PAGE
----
Publish date: 25 July 2023

Research at UCLH and UCL aims to validate a rapid brain imaging (MRI) protocol for the diagnosis and monitoring of Alzheimer's disease - which would make it possible to acquire scans in just five minutes instead of 20 to 30 minutes.

The work is led by consultant neurologists Professor Nick Fox and Dr Cath Mummery and Professor of Healthcare Engineering at UCL Geoff Parker.

The development of a rapid MRI protocol would mean greater MRI scanning capacity in the NHS. This would help ensure more patients get a quick diagnosis, a more precise diagnosis, and better management of a patient’s condition.

Prof Fox will do the work with the prize money received after being awarded the Grand Prix Européen 2022 by the Fondation Recherche Alzheimer.

MRI is the current gold standard for diagnosis and monitoring of Alzheimer’s. But it is relatively time consuming – taking up to half an hour – meaning MRI capacity is limited. If a patient receives a scan, it is typically a less optimal CT scan.

In addition, new disease modifying therapies that will soon become available will increase demand for MRI even further – to ensure earlier and disease-specific diagnosis, and accurate monitoring of therapies.

For the research led by Prof Fox, a team will look at whether a rapid MRI protocol plus use of a blood-based biomarker is as effective as having a standard MRI (20 to 30 minutes long).

Patients at UCLH will have their usual scan of standard length – and will be asked if they will spend an extra 5-7 minutes in the scanner in order to be scanned according to the rapid protocol. The team will then compare the accuracy of rapid MRI vs standard MRI.

The work will be done at the National Hospital for Neurology and Neurosurgery, part of UCLH, and UCL – and is supported by the NIHR UCLH Biomedical Research Centre. Preliminary results that will be presented later this month suggest the rapid MRI protocol may be able to successfully replicate the diagnostic ability of the standard protocol.

Professor Fox, who is director of the Dementia Research Centre at the UCL Queen Square Institute of Neurology, was recognised by the Fondation Recherche Alzheimer last year for his contribution to dementia research.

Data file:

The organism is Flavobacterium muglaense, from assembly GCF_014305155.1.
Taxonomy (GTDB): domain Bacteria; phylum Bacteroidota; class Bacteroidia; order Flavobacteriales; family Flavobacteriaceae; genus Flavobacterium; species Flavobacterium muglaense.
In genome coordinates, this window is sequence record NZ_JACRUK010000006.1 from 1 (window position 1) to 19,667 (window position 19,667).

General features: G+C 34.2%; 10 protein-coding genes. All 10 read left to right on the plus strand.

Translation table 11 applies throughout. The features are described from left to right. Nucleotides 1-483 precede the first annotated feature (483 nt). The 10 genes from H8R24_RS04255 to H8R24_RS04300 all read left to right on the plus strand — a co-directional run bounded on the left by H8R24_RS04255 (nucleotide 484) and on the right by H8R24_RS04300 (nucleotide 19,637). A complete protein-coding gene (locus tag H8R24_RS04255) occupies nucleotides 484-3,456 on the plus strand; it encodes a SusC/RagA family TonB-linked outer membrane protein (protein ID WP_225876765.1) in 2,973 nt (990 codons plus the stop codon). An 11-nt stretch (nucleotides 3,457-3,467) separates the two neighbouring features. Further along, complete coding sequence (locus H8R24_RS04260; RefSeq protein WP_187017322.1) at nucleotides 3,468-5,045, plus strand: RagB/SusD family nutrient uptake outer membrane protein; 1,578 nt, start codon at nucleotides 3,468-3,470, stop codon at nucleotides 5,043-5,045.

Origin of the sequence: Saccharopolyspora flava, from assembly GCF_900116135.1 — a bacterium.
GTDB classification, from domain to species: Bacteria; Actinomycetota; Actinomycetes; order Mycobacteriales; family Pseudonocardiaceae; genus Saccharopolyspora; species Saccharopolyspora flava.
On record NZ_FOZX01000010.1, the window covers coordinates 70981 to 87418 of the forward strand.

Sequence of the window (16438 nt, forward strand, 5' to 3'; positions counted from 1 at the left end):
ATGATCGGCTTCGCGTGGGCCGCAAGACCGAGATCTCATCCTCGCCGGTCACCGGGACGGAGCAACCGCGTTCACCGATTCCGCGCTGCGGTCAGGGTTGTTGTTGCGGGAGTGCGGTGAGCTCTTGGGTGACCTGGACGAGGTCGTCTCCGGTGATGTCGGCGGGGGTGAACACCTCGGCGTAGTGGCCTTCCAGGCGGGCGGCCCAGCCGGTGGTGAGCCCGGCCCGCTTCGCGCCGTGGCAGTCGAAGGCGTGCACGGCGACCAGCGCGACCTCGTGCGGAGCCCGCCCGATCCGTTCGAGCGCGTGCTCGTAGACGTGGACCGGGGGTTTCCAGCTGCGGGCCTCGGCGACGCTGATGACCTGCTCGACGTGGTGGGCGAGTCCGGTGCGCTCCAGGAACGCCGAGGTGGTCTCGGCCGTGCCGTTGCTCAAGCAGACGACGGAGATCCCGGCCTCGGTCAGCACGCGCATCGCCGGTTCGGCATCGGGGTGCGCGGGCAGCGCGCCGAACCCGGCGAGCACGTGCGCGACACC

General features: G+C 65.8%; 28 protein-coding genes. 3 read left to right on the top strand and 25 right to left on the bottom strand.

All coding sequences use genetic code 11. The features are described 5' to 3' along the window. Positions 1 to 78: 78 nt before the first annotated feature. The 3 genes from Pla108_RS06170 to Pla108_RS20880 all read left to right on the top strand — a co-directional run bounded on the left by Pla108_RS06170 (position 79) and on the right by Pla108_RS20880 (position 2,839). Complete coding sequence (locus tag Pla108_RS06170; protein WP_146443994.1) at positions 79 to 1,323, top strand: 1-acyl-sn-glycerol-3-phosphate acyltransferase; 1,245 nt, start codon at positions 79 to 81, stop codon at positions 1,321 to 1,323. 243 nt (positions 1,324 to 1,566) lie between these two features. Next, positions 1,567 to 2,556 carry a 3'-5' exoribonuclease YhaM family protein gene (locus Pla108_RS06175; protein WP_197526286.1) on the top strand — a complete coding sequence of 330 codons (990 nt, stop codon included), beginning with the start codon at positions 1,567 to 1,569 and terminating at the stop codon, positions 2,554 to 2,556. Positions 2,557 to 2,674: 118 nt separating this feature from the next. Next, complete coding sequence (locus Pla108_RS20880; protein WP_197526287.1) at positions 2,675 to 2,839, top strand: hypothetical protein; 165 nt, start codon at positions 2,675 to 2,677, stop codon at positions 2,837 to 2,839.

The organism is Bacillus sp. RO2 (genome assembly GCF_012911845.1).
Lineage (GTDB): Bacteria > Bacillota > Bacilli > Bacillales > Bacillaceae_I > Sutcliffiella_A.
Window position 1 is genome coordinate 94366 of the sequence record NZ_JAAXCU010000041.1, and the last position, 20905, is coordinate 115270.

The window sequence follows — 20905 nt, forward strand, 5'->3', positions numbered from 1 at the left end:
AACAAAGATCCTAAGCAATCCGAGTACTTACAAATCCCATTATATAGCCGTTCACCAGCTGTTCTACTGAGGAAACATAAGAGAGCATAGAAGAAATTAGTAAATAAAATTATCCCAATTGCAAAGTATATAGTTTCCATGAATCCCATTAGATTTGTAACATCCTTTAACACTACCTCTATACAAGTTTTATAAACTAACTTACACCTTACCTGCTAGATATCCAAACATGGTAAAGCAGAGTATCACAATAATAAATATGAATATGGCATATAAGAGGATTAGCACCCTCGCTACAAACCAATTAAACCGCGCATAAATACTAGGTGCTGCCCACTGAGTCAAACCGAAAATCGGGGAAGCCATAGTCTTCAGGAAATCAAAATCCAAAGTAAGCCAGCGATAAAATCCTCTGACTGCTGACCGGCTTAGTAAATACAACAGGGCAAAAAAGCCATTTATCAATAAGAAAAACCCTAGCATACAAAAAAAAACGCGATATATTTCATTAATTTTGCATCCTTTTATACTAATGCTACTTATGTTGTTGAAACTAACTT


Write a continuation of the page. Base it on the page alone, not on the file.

His research focuses on the early diagnosis and study of the progression of neurodegenerative dementias as well as biomarkers for testing potential treatments for Alzheimer's disease and related syndromes.

Professor Fox pioneered innovative methods for using MRI to study the progression of Alzheimer's disease and its early diagnosis. The atrophy measures he developed are now widely used in clinical trials.

He also has a long-standing interest in longitudinal clinical and imaging studies in familial dementias. This is a frame of reference in the development of large cohorts and clinical trials such as Alzheimer's Disease Neuroimaging Initiative (ADNI) and Dominant Inherited Alzheimer Network (DIAN). He has also applied these methods to pathologies related to Alzheimer's (semantic dementia and fronto-temporal dementia).

In parallel to his research activity he remains personally very active with patients, as director of a renowned specialist centre on cognitive pathologies, as well as involvement in dementia research charities.

Professor Fox said: “I was very honoured to receive this award from the Fondation Recherche Alzheimer. Brain imaging is critical to diagnosis in dementia – and yet access to MRI scanners is limited – cutting the time for a scan would mean greater access to scans that could improve the quality and speed of diagnosis.

The Fondation Recherche Alzheimer was created in 2004 by two French doctors – Professor Bruno Dubois, a neurologist specializing in Alzheimer's disease and Doctor Olivier de Ladoucette, psychiatrist and geriatrician – and is located at the heart of the Pitié-Salpêtrière Hospital Group.

More about dementia

A series of videos featuring Prof Fox and produced by UCLH addresses frequently asked questions about dementia. Access these videos on our YouTube page: